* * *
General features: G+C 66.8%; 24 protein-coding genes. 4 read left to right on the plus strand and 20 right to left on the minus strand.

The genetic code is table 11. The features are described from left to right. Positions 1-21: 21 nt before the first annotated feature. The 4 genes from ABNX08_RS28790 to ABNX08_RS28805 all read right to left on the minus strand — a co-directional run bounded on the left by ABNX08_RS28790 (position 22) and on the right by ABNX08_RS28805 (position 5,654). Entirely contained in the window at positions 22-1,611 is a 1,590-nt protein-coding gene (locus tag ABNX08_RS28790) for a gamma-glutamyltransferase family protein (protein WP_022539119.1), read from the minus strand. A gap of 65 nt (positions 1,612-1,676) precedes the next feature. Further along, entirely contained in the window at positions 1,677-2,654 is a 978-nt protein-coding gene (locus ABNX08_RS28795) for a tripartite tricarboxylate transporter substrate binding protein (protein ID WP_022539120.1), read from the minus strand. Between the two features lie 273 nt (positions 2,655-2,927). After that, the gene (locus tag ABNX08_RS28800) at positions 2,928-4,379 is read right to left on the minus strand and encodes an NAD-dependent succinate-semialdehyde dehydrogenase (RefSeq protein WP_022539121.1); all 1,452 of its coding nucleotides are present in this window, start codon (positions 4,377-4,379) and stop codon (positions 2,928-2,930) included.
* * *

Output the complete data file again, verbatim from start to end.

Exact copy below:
General features: G+C 66.8%; 24 protein-coding genes. 4 read left to right on the plus strand and 20 right to left on the minus strand.

The genetic code is table 11. The features are described from left to right. Positions 1-21: 21 nt before the first annotated feature. The 4 genes from ABNX08_RS28790 to ABNX08_RS28805 all read right to left on the minus strand — a co-directional run bounded on the left by ABNX08_RS28790 (position 22) and on the right by ABNX08_RS28805 (position 5,654). Entirely contained in the window at positions 22-1,611 is a 1,590-nt protein-coding gene (locus tag ABNX08_RS28790) for a gamma-glutamyltransferase family protein (protein WP_022539119.1), read from the minus strand. A gap of 65 nt (positions 1,612-1,676) precedes the next feature. Further along, entirely contained in the window at positions 1,677-2,654 is a 978-nt protein-coding gene (locus ABNX08_RS28795) for a tripartite tricarboxylate transporter substrate binding protein (protein ID WP_022539120.1), read from the minus strand. Between the two features lie 273 nt (positions 2,655-2,927). After that, the gene (locus tag ABNX08_RS28800) at positions 2,928-4,379 is read right to left on the minus strand and encodes an NAD-dependent succinate-semialdehyde dehydrogenase (RefSeq protein WP_022539121.1); all 1,452 of its coding nucleotides are present in this window, start codon (positions 4,377-4,379) and stop codon (positions 2,928-2,930) included.